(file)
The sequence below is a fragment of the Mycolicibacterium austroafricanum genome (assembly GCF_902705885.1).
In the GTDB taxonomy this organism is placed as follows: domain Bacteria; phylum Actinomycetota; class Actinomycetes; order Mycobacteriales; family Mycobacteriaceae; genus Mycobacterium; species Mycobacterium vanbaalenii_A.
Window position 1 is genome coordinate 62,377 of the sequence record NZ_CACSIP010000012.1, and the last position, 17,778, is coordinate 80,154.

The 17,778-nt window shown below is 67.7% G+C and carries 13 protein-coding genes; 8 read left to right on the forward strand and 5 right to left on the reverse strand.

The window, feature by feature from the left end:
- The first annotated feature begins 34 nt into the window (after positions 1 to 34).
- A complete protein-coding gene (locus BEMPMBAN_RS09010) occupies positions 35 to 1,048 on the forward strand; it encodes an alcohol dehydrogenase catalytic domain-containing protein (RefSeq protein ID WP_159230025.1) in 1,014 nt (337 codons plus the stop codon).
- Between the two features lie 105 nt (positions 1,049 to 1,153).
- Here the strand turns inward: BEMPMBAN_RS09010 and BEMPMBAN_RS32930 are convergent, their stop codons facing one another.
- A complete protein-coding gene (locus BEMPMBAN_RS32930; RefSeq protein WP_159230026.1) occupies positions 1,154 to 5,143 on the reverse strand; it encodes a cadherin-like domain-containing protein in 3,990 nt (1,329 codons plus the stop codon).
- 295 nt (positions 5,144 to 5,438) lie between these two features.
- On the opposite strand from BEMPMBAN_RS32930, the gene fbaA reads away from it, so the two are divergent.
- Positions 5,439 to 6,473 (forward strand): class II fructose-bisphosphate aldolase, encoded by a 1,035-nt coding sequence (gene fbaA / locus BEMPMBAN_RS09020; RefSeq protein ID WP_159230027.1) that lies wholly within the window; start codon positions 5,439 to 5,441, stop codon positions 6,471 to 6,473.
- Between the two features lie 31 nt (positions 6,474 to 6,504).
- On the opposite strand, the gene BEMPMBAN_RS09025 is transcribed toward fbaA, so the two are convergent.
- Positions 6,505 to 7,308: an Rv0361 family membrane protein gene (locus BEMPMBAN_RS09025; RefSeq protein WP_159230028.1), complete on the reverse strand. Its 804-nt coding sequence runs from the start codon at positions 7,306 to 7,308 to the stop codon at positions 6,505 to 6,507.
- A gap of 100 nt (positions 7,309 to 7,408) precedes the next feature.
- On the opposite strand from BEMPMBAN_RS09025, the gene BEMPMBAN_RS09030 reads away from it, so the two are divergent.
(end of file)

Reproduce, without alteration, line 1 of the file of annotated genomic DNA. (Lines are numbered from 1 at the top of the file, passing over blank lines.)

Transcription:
The sequence below is a fragment of the Mycolicibacterium austroafricanum genome (assembly GCF_902705885.1).